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Type 2 Diabetes

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Diabetes is a condition that results in a person’s blood sugar levels becoming too high. Nearly 3 million people in the UK are known to suffer from diabetes and it is estimated that there are a further 850,000 undiagnosed cases.

What is it?

There are two types of diabetes:

• Type 1 diabetes affects around 10% of sufferers, and is where the body does not produce insulin, the hormone that regulates glucose levels. Sufferers need daily insulin injections for life.

• Type 2 diabetes is far more common, affecting 90% of people who have the condition. It occurs when the body is insulin resistant, or when an insufficient amount is produced to meet the body’s needs. It usually occurs in people over the age of 40, but more cases are appearing in younger patients in recent years.

Type 2 Diabetes Symptoms

There are various symptoms caused by diabetes, including:

• Extreme and regular thirst
• Frequent urination, especially during the night
• Fatigue
• Loss of weight and muscle bulk
• Regular bouts of thrush
• Blurred vision
• Skin infections

Not all sufferers will experience all symptoms, and some may be very mild.

Causes of Type 2 Diabetes

Type 2 diabetesThe pancreas is a large gland that is situated behind the stomach. One of its primary functions in the body is to produce the hormone insulin. Insulin controls the amount of sugar in the body by removing it from the blood and transferring it to other cells in the body where is it then converted into energy. Type 2 diabetes occurs when the pancreas fails to produce enough insulin to manage the amount of glucose in the body, or when the body is unable to use the insulin that is produced.

Treatments

Early diagnosis of Type 2 diabetes can limit any long-term effects on sufferers. It cannot be cured, but treatments help patients to manage the effects of the diabetes in order to keep bodily glucose levels normal, and minimise the risk of health problems developing later in life.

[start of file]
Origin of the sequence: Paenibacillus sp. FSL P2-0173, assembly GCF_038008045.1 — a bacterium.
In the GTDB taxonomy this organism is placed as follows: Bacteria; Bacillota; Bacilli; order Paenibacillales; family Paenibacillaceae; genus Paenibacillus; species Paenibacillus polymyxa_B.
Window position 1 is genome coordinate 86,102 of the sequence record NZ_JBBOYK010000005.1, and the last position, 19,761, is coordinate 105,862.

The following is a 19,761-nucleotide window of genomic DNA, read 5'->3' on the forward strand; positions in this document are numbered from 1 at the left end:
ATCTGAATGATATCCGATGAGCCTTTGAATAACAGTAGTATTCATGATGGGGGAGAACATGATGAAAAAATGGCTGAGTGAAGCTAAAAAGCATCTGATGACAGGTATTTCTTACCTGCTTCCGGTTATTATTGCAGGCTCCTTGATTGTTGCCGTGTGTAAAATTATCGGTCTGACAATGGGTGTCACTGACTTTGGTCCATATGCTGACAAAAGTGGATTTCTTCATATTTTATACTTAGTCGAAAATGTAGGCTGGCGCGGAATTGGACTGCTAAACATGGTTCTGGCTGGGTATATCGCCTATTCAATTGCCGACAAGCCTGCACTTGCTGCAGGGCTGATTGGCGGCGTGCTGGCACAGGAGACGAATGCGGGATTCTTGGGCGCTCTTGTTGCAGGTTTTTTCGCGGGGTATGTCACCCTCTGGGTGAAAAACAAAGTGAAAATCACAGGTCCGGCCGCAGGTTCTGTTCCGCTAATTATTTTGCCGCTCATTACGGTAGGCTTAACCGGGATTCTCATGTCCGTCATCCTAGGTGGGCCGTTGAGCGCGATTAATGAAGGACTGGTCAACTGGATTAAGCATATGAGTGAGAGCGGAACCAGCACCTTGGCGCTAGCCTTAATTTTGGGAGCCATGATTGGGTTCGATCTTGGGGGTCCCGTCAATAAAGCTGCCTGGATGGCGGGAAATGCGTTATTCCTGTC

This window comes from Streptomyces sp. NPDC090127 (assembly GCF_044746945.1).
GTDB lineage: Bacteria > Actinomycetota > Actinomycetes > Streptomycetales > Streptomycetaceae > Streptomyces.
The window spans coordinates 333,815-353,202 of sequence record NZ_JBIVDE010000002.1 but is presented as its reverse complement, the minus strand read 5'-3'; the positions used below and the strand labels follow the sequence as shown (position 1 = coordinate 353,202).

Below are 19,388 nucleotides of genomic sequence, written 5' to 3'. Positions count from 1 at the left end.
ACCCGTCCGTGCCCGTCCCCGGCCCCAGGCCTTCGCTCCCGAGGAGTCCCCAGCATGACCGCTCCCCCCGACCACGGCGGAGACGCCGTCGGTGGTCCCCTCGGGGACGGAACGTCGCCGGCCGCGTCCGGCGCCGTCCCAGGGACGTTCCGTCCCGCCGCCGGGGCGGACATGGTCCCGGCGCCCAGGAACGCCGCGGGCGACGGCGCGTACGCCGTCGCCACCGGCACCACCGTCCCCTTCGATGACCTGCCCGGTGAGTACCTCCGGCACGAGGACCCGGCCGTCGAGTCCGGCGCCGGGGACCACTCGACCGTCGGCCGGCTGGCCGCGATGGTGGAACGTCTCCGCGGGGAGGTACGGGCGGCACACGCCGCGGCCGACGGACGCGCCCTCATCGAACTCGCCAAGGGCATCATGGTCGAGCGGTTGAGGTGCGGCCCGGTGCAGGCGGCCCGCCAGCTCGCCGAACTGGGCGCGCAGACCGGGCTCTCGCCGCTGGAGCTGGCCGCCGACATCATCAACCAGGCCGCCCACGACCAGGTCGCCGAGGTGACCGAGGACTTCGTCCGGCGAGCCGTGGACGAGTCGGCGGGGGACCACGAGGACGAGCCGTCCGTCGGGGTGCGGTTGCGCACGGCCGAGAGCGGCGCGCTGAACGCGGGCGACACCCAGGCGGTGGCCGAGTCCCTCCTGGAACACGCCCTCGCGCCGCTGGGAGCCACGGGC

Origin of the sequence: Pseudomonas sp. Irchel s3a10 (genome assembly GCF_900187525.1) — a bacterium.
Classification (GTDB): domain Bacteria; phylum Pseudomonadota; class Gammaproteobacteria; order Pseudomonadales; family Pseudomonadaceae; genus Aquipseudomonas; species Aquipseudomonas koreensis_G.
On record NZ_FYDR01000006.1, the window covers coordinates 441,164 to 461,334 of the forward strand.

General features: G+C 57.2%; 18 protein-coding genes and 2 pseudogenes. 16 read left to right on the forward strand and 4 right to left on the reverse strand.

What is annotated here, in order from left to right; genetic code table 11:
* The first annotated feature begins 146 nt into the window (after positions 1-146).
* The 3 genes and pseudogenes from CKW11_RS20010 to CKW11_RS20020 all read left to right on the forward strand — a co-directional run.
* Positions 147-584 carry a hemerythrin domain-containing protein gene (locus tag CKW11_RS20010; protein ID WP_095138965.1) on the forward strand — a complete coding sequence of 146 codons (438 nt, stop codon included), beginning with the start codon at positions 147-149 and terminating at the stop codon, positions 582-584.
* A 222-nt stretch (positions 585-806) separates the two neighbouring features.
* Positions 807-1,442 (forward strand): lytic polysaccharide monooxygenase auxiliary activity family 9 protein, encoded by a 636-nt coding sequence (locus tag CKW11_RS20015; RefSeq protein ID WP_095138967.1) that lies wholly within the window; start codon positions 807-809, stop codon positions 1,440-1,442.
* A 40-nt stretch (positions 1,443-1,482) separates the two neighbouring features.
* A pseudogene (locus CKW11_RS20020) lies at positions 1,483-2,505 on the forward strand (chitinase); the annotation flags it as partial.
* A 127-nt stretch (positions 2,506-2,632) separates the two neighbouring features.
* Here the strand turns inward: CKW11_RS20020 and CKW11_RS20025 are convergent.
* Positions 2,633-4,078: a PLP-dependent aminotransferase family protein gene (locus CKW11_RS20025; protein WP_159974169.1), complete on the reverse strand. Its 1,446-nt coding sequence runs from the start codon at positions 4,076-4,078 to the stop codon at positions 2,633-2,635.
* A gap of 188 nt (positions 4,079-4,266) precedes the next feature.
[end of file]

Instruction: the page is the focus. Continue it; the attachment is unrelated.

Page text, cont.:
In mild cases, it can be possible to manage Type 2 diabetes with a change in diet and lifestyle. Type 2 diabetes is, however, a progressive condition, and there will generally come a time when it is necessary to have medication to assist the body’s glucose control mechanisms. Initially this medication will usually be in tablet form, but may later progress to insulin injections.

Complications

Large amounts of glucose in the body can damage nerves, organs and blood vessels, and cause long-term health problems. Even a small but sustained increase in glucose levels can have significant effects on the body over time. Heart disease and stroke are just two of the possible complications that have a higher probability of occurring as a result of long-term Type 2 diabetes. A healthy lifestyle, quitting smoking, and consuming only moderate levels of alcohol can all help the body to fight the effects of Type 2 diabetes, and make good sense whatever your age.

 

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About Cally Worden

About Cally Worden

Seasoned freelance writer Cally Worden lives with her family and dog in a quiet corner of rural France. A love of the outdoors, and a fascination with her children's ability to view life with fresh eyes provide the inspiration for much of her work. Cally writes regularly for various websites and UK print publications on subjects as diverse as parenting, travel, lifestyle, and business, and anything that makes her smile.

Website: Cally Worden

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